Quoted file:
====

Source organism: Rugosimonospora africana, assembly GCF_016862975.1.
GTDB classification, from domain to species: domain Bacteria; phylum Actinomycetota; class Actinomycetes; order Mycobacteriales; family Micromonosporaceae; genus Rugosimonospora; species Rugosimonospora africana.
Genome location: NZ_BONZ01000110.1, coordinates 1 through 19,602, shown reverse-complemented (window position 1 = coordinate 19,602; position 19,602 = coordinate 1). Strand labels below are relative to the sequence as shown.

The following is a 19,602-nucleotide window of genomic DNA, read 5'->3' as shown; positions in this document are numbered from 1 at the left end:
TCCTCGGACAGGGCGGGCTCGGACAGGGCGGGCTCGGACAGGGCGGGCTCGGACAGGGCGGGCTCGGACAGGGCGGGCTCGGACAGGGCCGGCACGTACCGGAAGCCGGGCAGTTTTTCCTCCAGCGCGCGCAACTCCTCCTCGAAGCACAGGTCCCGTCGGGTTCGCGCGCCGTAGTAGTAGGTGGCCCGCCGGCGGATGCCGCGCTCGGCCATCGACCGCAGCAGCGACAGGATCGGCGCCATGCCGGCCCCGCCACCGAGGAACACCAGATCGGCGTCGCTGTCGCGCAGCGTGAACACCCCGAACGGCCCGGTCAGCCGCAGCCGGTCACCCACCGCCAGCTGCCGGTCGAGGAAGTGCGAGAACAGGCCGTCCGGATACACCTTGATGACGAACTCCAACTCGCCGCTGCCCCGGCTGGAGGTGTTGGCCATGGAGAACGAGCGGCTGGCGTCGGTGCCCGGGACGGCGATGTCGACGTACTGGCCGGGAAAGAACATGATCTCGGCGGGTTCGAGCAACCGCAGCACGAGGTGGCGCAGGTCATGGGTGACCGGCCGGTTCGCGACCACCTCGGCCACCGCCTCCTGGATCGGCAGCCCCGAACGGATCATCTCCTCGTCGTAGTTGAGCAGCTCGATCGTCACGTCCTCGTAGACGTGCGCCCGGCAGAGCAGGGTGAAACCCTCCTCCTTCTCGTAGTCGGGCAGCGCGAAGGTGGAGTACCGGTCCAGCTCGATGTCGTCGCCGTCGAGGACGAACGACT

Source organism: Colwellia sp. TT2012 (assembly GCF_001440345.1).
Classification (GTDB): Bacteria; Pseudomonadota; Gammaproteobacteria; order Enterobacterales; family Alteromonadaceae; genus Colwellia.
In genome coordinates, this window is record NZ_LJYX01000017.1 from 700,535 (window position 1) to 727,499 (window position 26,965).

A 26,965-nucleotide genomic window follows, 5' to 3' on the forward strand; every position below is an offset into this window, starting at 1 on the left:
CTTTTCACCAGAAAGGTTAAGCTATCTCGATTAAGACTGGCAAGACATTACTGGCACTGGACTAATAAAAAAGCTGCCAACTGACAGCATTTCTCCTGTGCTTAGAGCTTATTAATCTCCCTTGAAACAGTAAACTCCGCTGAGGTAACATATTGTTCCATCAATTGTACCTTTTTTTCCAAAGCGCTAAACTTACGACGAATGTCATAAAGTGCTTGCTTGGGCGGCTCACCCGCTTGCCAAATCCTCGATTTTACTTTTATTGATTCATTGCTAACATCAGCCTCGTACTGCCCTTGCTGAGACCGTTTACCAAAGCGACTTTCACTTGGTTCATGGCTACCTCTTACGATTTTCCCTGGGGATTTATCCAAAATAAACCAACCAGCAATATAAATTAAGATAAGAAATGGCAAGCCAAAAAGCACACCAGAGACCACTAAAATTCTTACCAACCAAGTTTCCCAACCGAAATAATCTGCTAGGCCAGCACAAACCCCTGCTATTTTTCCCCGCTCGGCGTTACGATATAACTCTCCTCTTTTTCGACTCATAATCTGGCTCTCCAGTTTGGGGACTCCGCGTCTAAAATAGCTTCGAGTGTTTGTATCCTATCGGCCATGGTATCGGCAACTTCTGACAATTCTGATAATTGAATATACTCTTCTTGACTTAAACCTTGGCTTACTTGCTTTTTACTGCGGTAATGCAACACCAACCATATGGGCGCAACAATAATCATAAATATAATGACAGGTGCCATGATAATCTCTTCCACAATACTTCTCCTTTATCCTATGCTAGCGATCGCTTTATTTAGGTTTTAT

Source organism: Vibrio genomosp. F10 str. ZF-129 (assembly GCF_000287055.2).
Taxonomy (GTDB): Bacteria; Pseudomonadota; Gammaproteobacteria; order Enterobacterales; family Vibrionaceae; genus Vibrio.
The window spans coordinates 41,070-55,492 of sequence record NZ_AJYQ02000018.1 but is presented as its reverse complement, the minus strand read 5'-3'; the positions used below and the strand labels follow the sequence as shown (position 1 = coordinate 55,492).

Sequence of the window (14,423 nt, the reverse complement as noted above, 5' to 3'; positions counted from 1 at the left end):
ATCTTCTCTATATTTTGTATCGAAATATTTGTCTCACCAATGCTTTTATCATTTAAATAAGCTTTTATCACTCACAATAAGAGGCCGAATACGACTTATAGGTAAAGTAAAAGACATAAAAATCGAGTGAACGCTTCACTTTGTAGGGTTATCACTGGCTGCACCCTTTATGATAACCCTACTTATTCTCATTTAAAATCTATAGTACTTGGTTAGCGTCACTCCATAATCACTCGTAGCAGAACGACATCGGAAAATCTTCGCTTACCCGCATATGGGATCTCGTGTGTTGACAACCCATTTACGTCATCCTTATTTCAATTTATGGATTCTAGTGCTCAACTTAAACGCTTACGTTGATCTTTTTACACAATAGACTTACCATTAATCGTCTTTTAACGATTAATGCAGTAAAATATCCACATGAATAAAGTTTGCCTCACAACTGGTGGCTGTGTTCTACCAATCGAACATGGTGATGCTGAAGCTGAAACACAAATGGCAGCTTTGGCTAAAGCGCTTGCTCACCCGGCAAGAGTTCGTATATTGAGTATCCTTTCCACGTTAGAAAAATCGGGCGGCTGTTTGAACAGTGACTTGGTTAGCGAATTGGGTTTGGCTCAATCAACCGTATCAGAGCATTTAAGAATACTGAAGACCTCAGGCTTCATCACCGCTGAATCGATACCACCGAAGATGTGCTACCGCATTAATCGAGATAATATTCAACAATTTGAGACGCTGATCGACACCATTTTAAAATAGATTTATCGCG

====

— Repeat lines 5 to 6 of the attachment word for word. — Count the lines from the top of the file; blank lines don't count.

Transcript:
TCCTCGGACAGGGCGGGCTCGGACAGGGCGGGCTCGGACAGGGCGGGCTCGGACAGGGCGGGCTCGGACAGGGCGGGCTCGGACAGGGCCGGCACGTACCGGAAGCCGGGCAGTTTTTCCTCCAGCGCGCGCAACTCCTCCTCGAAGCACAGGTCCCGTCGGGTTCGCGCGCCGTAGTAGTAGGTGGCCCGCCGGCGGATGCCGCGCTCGGCCATCGACCGCAGCAGCGACAGGATCGGCGCCATGCCGGCCCCGCCACCGAGGAACACCAGATCGGCGTCGCTGTCGCGCAGCGTGAACACCCCGAACGGCCCGGTCAGCCGCAGCCGGTCACCCACCGCCAGCTGCCGGTCGAGGAAGTGCGAGAACAGGCCGTCCGGATACACCTTGATGACGAACTCCAACTCGCCGCTGCCCCGGCTGGAGGTGTTGGCCATGGAGAACGAGCGGCTGGCGTCGGTGCCCGGGACGGCGATGTCGACGTACTGGCCGGGAAAGAACATGATCTCGGCGGGTTCGAGCAACCGCAGCACGAGGTGGCGCAGGTCATGGGTGACCGGCCGGTTCGCGACCACCTCGGCCACCGCCTCCTGGATCGGCAGCCCCGAACGGATCATCTCCTCGTCGTAGTTGAGCAGCTCGATCGTCACGTCCTCGTAGACGTGCGCCCGGCAGAGCAGGGTGAAACCCTCCTCCTTCTCGTAGTCGGGCAGCGCGAAGGTGGAGTACCGGTCCAGCTCGATGTCGTCGCCGTCGAGGACGAACGACT

Source organism: Colwellia sp. TT2012 (assembly GCF_001440345.1).